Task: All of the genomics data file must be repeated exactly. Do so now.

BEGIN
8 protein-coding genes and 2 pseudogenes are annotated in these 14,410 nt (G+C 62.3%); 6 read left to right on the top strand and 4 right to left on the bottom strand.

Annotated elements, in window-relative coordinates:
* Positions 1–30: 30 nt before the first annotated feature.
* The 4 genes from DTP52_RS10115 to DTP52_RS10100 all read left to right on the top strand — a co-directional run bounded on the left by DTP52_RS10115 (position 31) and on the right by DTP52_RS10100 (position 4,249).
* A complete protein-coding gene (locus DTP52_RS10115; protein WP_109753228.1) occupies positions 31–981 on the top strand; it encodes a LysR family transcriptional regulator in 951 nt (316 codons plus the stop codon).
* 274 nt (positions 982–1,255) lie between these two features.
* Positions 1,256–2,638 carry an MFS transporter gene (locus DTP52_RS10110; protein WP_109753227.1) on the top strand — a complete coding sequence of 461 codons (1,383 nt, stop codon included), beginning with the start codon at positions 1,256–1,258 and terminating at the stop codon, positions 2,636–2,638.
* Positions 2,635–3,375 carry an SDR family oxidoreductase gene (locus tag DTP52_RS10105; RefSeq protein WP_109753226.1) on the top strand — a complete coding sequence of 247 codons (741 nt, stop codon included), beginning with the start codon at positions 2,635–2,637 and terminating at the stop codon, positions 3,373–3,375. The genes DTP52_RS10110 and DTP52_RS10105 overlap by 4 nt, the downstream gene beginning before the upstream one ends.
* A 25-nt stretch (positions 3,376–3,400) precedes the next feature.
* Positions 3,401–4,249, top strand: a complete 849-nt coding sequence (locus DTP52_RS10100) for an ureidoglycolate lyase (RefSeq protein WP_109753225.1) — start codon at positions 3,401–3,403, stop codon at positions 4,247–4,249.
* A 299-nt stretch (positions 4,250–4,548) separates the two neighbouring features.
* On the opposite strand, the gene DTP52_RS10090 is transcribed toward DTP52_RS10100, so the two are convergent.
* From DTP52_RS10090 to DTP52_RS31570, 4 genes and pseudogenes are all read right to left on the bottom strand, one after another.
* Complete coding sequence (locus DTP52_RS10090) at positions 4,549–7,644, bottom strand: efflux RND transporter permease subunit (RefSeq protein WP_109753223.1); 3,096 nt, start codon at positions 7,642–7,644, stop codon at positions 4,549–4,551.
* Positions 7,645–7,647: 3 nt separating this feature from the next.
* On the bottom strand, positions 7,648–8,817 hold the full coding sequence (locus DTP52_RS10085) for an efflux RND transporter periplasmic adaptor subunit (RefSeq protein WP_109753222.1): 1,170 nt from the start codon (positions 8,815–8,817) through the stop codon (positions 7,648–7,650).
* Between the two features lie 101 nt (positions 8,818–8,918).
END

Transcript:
8 protein-coding genes and 2 pseudogenes are annotated in these 14,410 nt (G+C 62.3%); 6 read left to right on the top strand and 4 right to left on the bottom strand.

Annotated elements, in window-relative coordinates:
* Positions 1–30: 30 nt before the first annotated feature.
* The 4 genes from DTP52_RS10115 to DTP52_RS10100 all read left to right on the top strand — a co-directional run bounded on the left by DTP52_RS10115 (position 31) and on the right by DTP52_RS10100 (position 4,249).
* A complete protein-coding gene (locus DTP52_RS10115; protein WP_109753228.1) occupies positions 31–981 on the top strand; it encodes a LysR family transcriptional regulator in 951 nt (316 codons plus the stop codon).
* 274 nt (positions 982–1,255) lie between these two features.
* Positions 1,256–2,638 carry an MFS transporter gene (locus DTP52_RS10110; protein WP_109753227.1) on the top strand — a complete coding sequence of 461 codons (1,383 nt, stop codon included), beginning with the start codon at positions 1,256–1,258 and terminating at the stop codon, positions 2,636–2,638.
* Positions 2,635–3,375 carry an SDR family oxidoreductase gene (locus tag DTP52_RS10105; RefSeq protein WP_109753226.1) on the top strand — a complete coding sequence of 247 codons (741 nt, stop codon included), beginning with the start codon at positions 2,635–2,637 and terminating at the stop codon, positions 3,373–3,375. The genes DTP52_RS10110 and DTP52_RS10105 overlap by 4 nt, the downstream gene beginning before the upstream one ends.
* A 25-nt stretch (positions 3,376–3,400) precedes the next feature.
* Positions 3,401–4,249, top strand: a complete 849-nt coding sequence (locus DTP52_RS10100) for an ureidoglycolate lyase (RefSeq protein WP_109753225.1) — start codon at positions 3,401–3,403, stop codon at positions 4,247–4,249.
* A 299-nt stretch (positions 4,250–4,548) separates the two neighbouring features.
* On the opposite strand, the gene DTP52_RS10090 is transcribed toward DTP52_RS10100, so the two are convergent.
* From DTP52_RS10090 to DTP52_RS31570, 4 genes and pseudogenes are all read right to left on the bottom strand, one after another.
* Complete coding sequence (locus DTP52_RS10090) at positions 4,549–7,644, bottom strand: efflux RND transporter permease subunit (RefSeq protein WP_109753223.1); 3,096 nt, start codon at positions 7,642–7,644, stop codon at positions 4,549–4,551.
* Positions 7,645–7,647: 3 nt separating this feature from the next.
* On the bottom strand, positions 7,648–8,817 hold the full coding sequence (locus DTP52_RS10085) for an efflux RND transporter periplasmic adaptor subunit (RefSeq protein WP_109753222.1): 1,170 nt from the start codon (positions 8,815–8,817) through the stop codon (positions 7,648–7,650).
* Between the two features lie 101 nt (positions 8,818–8,918).